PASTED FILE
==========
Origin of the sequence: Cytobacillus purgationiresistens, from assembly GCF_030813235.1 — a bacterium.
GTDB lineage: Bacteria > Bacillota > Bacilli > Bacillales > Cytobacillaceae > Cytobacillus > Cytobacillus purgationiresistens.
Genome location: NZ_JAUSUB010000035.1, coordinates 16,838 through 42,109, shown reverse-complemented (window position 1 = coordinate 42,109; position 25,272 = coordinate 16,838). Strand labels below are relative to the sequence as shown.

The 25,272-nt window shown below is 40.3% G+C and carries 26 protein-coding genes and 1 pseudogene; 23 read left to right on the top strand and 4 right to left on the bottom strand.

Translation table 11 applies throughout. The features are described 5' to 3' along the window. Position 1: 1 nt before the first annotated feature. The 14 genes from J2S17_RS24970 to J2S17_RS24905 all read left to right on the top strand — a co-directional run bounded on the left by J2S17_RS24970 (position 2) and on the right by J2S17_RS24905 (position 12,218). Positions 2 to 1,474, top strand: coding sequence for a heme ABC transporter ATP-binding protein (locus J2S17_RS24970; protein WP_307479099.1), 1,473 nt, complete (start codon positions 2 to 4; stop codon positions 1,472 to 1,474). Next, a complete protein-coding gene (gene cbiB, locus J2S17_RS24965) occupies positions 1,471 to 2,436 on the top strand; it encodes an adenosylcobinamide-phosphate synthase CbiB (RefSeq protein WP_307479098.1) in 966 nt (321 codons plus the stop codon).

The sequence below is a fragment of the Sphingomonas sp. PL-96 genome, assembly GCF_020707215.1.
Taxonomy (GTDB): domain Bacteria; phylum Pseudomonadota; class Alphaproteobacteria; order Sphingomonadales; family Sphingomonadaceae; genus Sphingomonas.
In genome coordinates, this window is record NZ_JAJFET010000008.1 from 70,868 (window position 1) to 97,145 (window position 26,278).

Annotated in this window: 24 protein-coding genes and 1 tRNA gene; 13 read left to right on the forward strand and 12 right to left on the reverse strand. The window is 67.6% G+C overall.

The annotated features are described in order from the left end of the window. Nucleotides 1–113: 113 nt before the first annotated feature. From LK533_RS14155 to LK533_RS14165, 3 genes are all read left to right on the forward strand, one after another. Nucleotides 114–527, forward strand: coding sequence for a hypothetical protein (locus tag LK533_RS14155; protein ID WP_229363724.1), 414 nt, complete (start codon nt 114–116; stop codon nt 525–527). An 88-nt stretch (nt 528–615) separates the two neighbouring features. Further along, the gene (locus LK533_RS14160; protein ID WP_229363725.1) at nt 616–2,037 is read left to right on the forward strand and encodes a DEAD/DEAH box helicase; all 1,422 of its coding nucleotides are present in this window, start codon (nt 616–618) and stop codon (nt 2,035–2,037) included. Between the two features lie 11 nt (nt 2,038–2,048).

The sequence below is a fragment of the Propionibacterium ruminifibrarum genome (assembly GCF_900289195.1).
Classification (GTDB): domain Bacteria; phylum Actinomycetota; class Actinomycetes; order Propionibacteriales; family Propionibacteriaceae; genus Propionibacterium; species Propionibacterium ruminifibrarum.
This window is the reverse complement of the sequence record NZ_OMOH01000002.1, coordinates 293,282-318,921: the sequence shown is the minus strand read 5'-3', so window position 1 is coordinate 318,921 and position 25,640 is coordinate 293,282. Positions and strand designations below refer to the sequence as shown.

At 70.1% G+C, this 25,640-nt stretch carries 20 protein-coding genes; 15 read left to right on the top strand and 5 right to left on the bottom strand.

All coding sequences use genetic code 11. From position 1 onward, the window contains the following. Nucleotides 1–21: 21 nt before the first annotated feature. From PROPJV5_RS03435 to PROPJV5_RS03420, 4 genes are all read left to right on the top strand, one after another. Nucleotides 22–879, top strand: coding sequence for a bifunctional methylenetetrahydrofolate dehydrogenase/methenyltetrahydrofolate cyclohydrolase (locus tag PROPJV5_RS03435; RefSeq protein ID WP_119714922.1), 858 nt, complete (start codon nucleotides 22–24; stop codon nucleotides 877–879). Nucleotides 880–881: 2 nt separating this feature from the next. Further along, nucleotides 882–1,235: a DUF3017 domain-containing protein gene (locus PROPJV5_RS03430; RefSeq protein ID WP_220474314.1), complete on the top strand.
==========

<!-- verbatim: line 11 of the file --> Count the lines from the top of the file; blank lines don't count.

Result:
The sequence below is a fragment of the Propionibacterium ruminifibrarum genome (assembly GCF_900289195.1).